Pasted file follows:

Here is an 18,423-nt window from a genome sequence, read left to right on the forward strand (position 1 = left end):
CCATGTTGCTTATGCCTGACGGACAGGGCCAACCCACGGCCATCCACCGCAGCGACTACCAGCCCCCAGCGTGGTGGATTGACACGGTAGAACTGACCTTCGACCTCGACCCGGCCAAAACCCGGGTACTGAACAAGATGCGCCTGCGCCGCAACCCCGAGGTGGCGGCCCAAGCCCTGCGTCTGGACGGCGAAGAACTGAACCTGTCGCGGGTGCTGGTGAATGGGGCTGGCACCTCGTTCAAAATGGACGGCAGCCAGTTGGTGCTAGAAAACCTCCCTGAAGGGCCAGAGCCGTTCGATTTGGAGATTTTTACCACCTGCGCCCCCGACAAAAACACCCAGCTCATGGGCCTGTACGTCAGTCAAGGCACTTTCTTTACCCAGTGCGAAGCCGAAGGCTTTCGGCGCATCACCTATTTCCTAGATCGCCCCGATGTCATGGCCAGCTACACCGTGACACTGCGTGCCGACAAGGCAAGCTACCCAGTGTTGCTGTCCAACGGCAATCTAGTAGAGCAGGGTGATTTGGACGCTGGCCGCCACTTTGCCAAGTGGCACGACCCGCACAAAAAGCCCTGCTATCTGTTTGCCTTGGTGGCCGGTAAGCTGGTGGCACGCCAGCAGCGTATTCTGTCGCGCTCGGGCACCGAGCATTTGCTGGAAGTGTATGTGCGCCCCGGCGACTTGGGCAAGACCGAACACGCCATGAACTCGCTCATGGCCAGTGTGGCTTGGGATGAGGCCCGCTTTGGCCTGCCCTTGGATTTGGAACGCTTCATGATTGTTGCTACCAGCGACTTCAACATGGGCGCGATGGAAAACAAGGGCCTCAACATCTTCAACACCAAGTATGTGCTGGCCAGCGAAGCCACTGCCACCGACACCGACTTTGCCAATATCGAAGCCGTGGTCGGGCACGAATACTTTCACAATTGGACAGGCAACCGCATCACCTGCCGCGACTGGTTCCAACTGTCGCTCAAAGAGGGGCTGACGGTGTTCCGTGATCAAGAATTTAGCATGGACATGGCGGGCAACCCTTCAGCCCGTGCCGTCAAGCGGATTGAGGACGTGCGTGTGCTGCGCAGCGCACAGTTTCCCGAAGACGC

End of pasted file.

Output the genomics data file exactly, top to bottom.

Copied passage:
Here is an 18,423-nt window from a genome sequence, read left to right on the forward strand (position 1 = left end):
CCATGTTGCTTATGCCTGACGGACAGGGCCAACCCACGGCCATCCACCGCAGCGACTACCAGCCCCCAGCGTGGTGGATTGACACGGTAGAACTGACCTTCGACCTCGACCCGGCCAAAACCCGGGTACTGAACAAGATGCGCCTGCGCCGCAACCCCGAGGTGGCGGCCCAAGCCCTGCGTCTGGACGGCGAAGAACTGAACCTGTCGCGGGTGCTGGTGAATGGGGCTGGCACCTCGTTCAAAATGGACGGCAGCCAGTTGGTGCTAGAAAACCTCCCTGAAGGGCCAGAGCCGTTCGATTTGGAGATTTTTACCACCTGCGCCCCCGACAAAAACACCCAGCTCATGGGCCTGTACGTCAGTCAAGGCACTTTCTTTACCCAGTGCGAAGCCGAAGGCTTTCGGCGCATCACCTATTTCCTAGATCGCCCCGATGTCATGGCCAGCTACACCGTGACACTGCGTGCCGACAAGGCAAGCTACCCAGTGTTGCTGTCCAACGGCAATCTAGTAGAGCAGGGTGATTTGGACGCTGGCCGCCACTTTGCCAAGTGGCACGACCCGCACAAAAAGCCCTGCTATCTGTTTGCCTTGGTGGCCGGTAAGCTGGTGGCACGCCAGCAGCGTATTCTGTCGCGCTCGGGCACCGAGCATTTGCTGGAAGTGTATGTGCGCCCCGGCGACTTGGGCAAGACCGAACACGCCATGAACTCGCTCATGGCCAGTGTGGCTTGGGATGAGGCCCGCTTTGGCCTGCCCTTGGATTTGGAACGCTTCATGATTGTTGCTACCAGCGACTTCAACATGGGCGCGATGGAAAACAAGGGCCTCAACATCTTCAACACCAAGTATGTGCTGGCCAGCGAAGCCACTGCCACCGACACCGACTTTGCCAATATCGAAGCCGTGGTCGGGCACGAATACTTTCACAATTGGACAGGCAACCGCATCACCTGCCGCGACTGGTTCCAACTGTCGCTCAAAGAGGGGCTGACGGTGTTCCGTGATCAAGAATTTAGCATGGACATGGCGGGCAACCCTTCAGCCCGTGCCGTCAAGCGGATTGAGGACGTGCGTGTGCTGCGCAGCGCACAGTTTCCCGAAGACGC